Please see the latest happenings for this week, including some interesting articles such as:
- Government ditches Covid rules on masks, gatherings and travel;
- MTN nailed over Double Your Bundle advertisement;
- Looming shutdown of Tiger Brands’s canning factory ‘disastrous’ – Agri SA;
- Coming clean: What the JSE’s guide for sustainability and climate change disclosures is all about; and
- South African Constitutional Court clarifies public procurement ruling
to name a few.
Alison and her great team.
MTN nailed over Double Your Bundle advertisement
An MTN promotional SMS sent to a customer regarding its Double Your Bundle deal is misleading, the Advertising Regulatory Board (ARB) has found.
The self-regulatory body has ordered MTN to withdraw the advertisement or offer the deal as advertised.
Looming shutdown of Tiger Brands’s canning factory ‘disastrous’ – Agri SA
Placing 4 500 jobs on the line should potential new investors fail to raise the funds to take over the operations.
Agricultural association Agri SA is warning that the closure of Tiger Brands’s Langeberg and Ashton Foods fruit canning factory in the Western Cape will have disastrous implications for the province’s farming communities, threatening more than 4 500 jobs and disrupting crucial value chains.
Coming clean: What the JSE’s guide for sustainability and climate change disclosures is all about
The Johannesburg Stock Exchange (JSE) has published a new guide to assist companies in their reporting of sustainability and climate-related impacts.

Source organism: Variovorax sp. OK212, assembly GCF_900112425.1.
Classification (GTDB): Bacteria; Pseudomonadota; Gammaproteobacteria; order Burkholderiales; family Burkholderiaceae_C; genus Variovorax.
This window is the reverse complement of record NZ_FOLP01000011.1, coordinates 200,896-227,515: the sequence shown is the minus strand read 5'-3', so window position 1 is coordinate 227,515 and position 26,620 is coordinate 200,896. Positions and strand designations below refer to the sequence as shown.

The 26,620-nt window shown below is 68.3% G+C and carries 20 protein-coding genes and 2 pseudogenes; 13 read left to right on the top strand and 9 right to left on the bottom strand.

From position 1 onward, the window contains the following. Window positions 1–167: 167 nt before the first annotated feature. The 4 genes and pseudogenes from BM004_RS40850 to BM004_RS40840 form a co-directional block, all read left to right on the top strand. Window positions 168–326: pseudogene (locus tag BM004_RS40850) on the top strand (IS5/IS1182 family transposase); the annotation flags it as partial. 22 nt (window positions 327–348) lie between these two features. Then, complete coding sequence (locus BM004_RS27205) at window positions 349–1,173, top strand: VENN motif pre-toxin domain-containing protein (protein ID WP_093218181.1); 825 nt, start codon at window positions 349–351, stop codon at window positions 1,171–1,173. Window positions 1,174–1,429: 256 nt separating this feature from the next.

The Sustainability and Climate Disclosure Guidance documents are the first of their kind and are intended for use by both listed and unlisted companies, although not obligatory. The Climate Disclosure Guidance complements the Sustainability Disclosure Guidance – which is the overarching document on how and what information should be disclosed when it comes to Environmental, Social and Governance (ESG) issues and climate change.
South African Constitutional Court clarifies public procurement ruling
The decision of a South African court earlier this year declaring the country’s procurement regulations to be invalid continues to have a wide-ranging effect on public procurement.
The February 2022 Constitutional Court (CC) decision ruled the Preferential Procurement Regulations 2017 to be inconsistent with the Preferential Procurement Policy Framework Act (PPPFA), upholding by a majority a November 2020 decision of the Supreme Court of Appeal (SCA).
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